Federal Communications Commission Media Bureau chief Bill Lake suggested to broadcasters Wednesday that the agency needs to look at taking spectrum back from broadcasters that are not capitalizing on the digital "dividend" to operate more efficiently.
In a speech, a copy of which was obtained by Multichannel News, to the Media Institute in Washington, Lake said that "some broadcasters are making good use of this spectrum dividend; others are not. This means it is inevitable that, as we look for sources of spectrum, one place we need to look is broadcast spectrum that is not being efficiently used."
But he said that while it "may be tempting to be wistful about the way things were...this is your chance to be part of the solution by working creatively with us."
The FCC is planning to reclaim as much as 120 MHz of broadcast spectrum, and launched its effort to do so at its last monthly meeting Nov. 30. It proposed rules to reclassify broadcast spectrum so that wireless broadband is also entitled to use it, allowing for channel sharing by broadcasters, trying to make the VHF band more DTV-friendly and increasing opportunities for flexible use.
Lake said he wanted broadcaster input on those proposals. "We would love to receive the constructive input of people in this room on the ideas in that Notice, and on each of the future steps that will be necessary to implement the proposal." But he suggested that input needed to be informed by two facts: "The stratospheric growth of wireless broadband use" and "that the digital transition makes it possible to transmit broadcast TV programming more efficiently."
In the same speech in which Lake announced that the FCC would be launching a rulemaking on retransmission consent, something broadcasters were not eager for it to do, he also said he needed help from broadcasters on structuring incentive auctions to compensate broadcasters for moving off their spectrum. Since Congress will first have to approve those auctions, the FCC could also use broadcaster support for its plan on Capitol Hill, though Lake made no such appeal. He also called the auctions an "option," rather than a given.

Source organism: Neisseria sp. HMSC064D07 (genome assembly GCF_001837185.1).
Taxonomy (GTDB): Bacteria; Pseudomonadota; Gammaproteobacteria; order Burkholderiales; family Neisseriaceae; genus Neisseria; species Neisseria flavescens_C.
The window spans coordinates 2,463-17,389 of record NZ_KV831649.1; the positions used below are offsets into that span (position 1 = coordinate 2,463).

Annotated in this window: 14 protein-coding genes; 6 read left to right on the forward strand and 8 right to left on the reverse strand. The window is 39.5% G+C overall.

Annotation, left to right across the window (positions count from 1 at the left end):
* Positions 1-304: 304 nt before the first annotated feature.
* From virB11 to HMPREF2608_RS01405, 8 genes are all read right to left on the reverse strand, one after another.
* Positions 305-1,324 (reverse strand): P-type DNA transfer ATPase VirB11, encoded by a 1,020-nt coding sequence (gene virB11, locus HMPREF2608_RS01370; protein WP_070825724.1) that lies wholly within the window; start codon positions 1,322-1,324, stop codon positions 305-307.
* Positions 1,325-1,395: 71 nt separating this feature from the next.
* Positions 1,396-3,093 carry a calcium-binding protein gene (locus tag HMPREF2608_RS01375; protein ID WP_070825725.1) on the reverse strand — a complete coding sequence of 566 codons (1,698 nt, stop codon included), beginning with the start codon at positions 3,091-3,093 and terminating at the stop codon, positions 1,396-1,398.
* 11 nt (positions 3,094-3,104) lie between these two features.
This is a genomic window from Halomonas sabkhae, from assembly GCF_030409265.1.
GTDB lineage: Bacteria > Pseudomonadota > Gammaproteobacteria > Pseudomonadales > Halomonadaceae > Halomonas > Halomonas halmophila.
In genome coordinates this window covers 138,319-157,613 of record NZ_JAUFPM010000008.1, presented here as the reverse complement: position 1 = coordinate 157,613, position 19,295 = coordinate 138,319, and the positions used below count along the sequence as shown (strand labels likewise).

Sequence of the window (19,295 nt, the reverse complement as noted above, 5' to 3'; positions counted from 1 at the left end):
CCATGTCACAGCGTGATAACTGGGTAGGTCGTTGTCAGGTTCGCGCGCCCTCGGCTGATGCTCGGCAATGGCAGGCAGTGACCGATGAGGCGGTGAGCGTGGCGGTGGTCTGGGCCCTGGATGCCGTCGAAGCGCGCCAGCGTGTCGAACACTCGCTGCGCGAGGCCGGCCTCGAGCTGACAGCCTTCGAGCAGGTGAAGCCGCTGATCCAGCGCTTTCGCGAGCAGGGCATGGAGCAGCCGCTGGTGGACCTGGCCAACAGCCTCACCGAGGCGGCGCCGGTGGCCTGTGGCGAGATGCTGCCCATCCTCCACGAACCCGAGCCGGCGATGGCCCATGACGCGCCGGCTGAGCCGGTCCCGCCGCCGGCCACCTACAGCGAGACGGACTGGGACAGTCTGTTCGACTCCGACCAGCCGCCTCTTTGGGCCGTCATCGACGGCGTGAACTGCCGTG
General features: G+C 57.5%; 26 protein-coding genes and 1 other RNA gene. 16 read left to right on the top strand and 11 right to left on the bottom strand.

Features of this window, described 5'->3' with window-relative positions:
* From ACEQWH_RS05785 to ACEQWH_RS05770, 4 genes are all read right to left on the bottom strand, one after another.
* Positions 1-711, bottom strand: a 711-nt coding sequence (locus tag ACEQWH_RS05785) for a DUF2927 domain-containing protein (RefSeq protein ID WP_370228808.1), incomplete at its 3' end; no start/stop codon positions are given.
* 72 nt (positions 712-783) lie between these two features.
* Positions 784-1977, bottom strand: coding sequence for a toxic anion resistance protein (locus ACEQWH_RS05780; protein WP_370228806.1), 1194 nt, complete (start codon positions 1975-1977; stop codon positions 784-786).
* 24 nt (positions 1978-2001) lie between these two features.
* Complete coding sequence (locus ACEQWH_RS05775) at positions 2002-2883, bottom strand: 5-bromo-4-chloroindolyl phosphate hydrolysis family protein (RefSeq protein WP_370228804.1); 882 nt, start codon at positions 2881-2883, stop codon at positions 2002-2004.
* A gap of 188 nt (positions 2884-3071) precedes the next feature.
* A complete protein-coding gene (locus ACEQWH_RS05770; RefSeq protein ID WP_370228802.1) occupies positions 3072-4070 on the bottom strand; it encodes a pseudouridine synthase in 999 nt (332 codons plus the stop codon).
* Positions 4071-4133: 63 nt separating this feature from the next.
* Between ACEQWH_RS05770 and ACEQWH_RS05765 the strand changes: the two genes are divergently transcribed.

"We'll need your help in structuring that [spectrum auction] option to make it achieve its purposes for wireless consumers, for broadcasters, for the Treasury, and for job creation. If you can work with us constructively on what we are in fact proposing, you can be our partners in achieving one of the most innovative advances in spectrum policy of the century," he said.
He reiterated that participation would be voluntary. "[I]t is important to give us your thoughts on what we are proposing," he said, "and not to perpetuate any misunderstandings about things we're not. We want to implement incentive auctions that will give broadcasters an option they do not have today - one they can choose voluntarily if they find it attractive."